Caffeinated Craft Show

Russell County was well represented at the Caffeinated Craft Show. Clara Overby displayed some of the shoes she has designed and has for sale.

Russell County High School junior Katie Foster displays her drawings at the Craft Show. Photos by Amber Hobaugh.

By Amber Hobaugh

Staff  Writer

On Saturday local artists and crafters gathered at Reel Java and Creamery to show off their talents in an event called The Caffeinated Craft. The event is the second show in a series of events hosted by Russell County native Elizabeth Ackerman.

“I went to college to major in art education, but I felt a calling to come back [to Russell County] and do something to promote local artists in our community. It’s not something that’s really talked about a lot around here and I’d like to do my part to shed some light on it,” Ackerman said.

Allie Weaver had handmade jewelry on display at her booth. When asked about her hobby Weaver said, “I’ve always been kind of crafty and I’m always wearing bracelets that I’ve made.” This was the first time she had put her work out for display and for others to purchase. Allie doesn’t have a website, but you can usually find her pretty close to Reel Java and Creamery as her mother is the owner of the coffee shop.

Adair County High School art teacher, Cassie Davenport had dog bandanas and face masks set up at her booth. “I started making dog bandanas around Christmas last year when we were trying to find a bandana for our dog. Then, I started making more to take to the art and home and garden shows that I go to.” Davenport said. “When the pandemic hit a lot of those shows were canceled and face masks came in demand. I had all this extra fabric lying around for dog bandanas I planned to make and thought I’d start doing that.” Cassie and her husband also own a metal working shop where they make art pieces for gardens.

Russell County junior, Katie Foster was there to show off her artwork. “I’ve always liked to draw and sketch, but I didn’t really develop my own style until I was about 10 or 11,” Katie said. This arts and crafts show was the first time Katie had placed her work on display for sale. “I usually just post my work online and get advice from my peers that way,” Foster went on to say. In the future, Katie would like to get into character design for books or video games. She also hopes to be able to collaborate with her brother, who is a student at UK majoring in computer science, to create a video game.

Cassie Shaffer, a pediatrician from Mount Vernon traveled to show off an abundance of her creations at the show. Shaffer does watercolor paintings, paints throw pillows, and has written and illustrated her own children’s book. “I started doing watercolor paintings about a year and a half ago and noticed I had a real affinity for it. I would bring pieces I had painted into the office and a lot of my patient’s parents would want to buy them.” Shaffer said. “Then when Covid-19 shut everything down, I really wanted to be able to do something for the kids to take home with them.” The fox in Cassie’s book is actually based off of her sister, Callie, who started an arts and crafts fair in their hometown called Noel Night.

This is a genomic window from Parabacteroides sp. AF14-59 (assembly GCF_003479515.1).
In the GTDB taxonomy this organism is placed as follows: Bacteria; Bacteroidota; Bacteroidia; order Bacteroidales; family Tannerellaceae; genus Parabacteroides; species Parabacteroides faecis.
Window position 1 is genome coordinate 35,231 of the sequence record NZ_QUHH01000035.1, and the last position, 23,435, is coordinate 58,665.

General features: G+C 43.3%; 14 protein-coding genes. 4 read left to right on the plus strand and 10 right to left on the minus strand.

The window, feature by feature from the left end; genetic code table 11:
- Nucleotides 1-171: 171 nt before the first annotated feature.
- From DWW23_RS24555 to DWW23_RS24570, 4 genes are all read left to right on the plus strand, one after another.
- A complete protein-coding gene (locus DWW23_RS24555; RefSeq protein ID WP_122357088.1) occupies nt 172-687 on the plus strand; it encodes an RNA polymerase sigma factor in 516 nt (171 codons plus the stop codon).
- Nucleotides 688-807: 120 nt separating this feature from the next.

Cassie comes from an artistically fluent family. Her mother, Nancy Mullins, was also on hand at the event with some potted plants she had for sale. Mullins, a retired Journalism and English teacher said, “I really got into gardening after I retired from teaching. After recovering from some health issues I had, gardening just makes me feel better metally, physically and emotionally.” Mullins also had some handmade jewelry on display at her booth. When asked about those pieces she said “My grand-daughter, Aden Ambergey, actually made these pieces. She comes by my garden to get clippings off my flowers and other plants to make the pendants for these bracelets and then she sells them on Etsy.”

Clara Overby, from KarMickael Kreations was also on hand at the event to show off some of her creations. Clara makes custom canvas shoes, cakes, stickers, wands and has an assortment of other talents. When asked about how she got into her own business Clara said, “I made some shoes for our youngest children for Christmas in 2018 and we posted the pictures online and it just kind of went from there.” You can find more of Clara’s work on the KarMickael Kreations Facebook page or follow them on Instagram.

When asked if the coffee shop plans to do more events like this one in the future, hostess Elizabeth Ackerman was positive on the prospects. “I’d like to do another event like this around Christmas so everyone stay tuned to the Reel Java and Creamery Facebook page to check out any events that we have coming up.”

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